New York City police wound two bystanders in Times Square shooting incident
17 September 2013
In the latest example of wanton disregard for public safety by the New York Police Department (NYPD), two bystanders were shot near Times Square in Manhattan as officers fired their weapons at a 35-year-old man who was wandering in traffic. Reports indicate that the man appeared to be mentally impaired and may have intentionally been attempting to be struck by a vehicle. Some witnesses indicate that he had actually been hit several times.
The incident took place at approximately 10:00 p.m. on Saturday in the vicinity of the Port Authority Bus Terminal, an area typically crowded with travelers and tourists. Police allege that the man, who had not threatened anyone but was merely disrupting vehicular traffic, appeared to reach for a weapon when police approached and then mimicked shooting at them with his hand. Two officers then opened fire despite the fact that a crowd had gathered.
The shots missed the man, later identified as Glenn Broadnax, but struck two women. One was hit below the knee, fracturing her tibia and fibula, and the other in the buttocks. Both were taken to the hospital.
The man was quickly subdued by use of a Taser. No weapon was found. The police have yet to indicate whether they consider the shooting to have been “justified”.
Comments posted on Twitter and YouTube videos indicate a strong negative reaction by the crowd to the shooting, with the police described as reckless and lunatics. Eyewitnesses report that they saw no weapon and question why the police opened fire.
The bus terminal and surrounding area have long been frequented by the homeless, many of whom are mentally ill. The fact that a man was observed behaving strangely in this vicinity should have been a surprise to no one, least of all the police. Broadnax, who was described after an examination at Bellevue Hospital as “an emotionally disturbed person,” has been charged with a raft of offences including menacing, obstructing governmental administration, riot, criminal possession of a controlled substance, resisting arrest and disorderly conduct.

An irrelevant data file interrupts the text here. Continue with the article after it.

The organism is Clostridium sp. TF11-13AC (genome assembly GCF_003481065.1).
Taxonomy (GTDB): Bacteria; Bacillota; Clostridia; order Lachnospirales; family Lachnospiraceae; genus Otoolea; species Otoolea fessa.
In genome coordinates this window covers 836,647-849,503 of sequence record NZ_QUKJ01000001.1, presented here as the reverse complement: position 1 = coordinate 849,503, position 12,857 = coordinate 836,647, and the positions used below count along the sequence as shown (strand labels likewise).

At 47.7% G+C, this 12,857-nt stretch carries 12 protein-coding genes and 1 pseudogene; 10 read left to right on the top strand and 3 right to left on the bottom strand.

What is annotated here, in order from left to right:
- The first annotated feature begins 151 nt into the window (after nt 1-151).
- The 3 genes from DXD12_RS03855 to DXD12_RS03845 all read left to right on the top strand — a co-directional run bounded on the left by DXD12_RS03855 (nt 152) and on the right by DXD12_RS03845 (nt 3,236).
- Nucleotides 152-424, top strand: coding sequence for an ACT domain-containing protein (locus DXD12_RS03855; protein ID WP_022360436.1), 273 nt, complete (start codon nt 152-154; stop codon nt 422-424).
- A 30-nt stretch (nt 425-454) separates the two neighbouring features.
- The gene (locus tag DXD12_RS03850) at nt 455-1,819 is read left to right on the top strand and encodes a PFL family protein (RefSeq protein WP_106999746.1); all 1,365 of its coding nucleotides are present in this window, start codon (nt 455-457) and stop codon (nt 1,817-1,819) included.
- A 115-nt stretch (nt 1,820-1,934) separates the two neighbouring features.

Officially, police guidelines instruct officers to avoid unnecessarily endangering the public, but give wide discretion. Over the last few years numerous incidents have taken place involving the uncontrolled use of force by the NYPD, which have led to endangerment, injury and death.
In August of last year, police injured nine innocent people with gunfire while pursuing a man in crowded streets near the Empire State Building. The man, who had been involved in the shooting of a coworker and was ultimately killed by police, was merely walking away and did not threaten anyone on the street. (See “New York police kill gunman, wound nine bystanders in midtown Manhattan”)
A few weeks earlier, police shot and killed a mentally deranged man on Seventh Avenue, again in the midst of a crowd. (See “Slaughter on Seventh Avenue”)
The NYPD has defended all of these actions.
Similar incidents have been reported and many more are likely unreported. (See “Spate of police shootings coincides with deepening social crisis in New York”)
The NYPD routinely fires on unarmed workers and youth. Eighteen-year-old year old Ramarley Graham was killed in the Bronx in February 2012 when undercover NYPD narcotics officers, suspecting that he had drugs in his possession, followed him home, battered down his door and shot the unarmed youth in the bathroom of his family’s apartment.
The violent shootings of defenseless suspects, as with the reckless behavior of the police in the latest incident, are a social reflex in response to the growing tensions in the city. The extreme economic inequality, unemployment, deterioration of health care and education are creating a powder keg in which any incident may initiate an explosion.
The shooting over the weekend is a part of a part of a larger pattern that includes the notorious stop-and-frisk program, which cultivates the shoot first and ask questions later attitude. It emanates from the highest levels of the city establishment and encourages a feeling of impunity and detachment by the police from the population. This attitude is intended to prepare the police for their role of suppressing coming social struggles.
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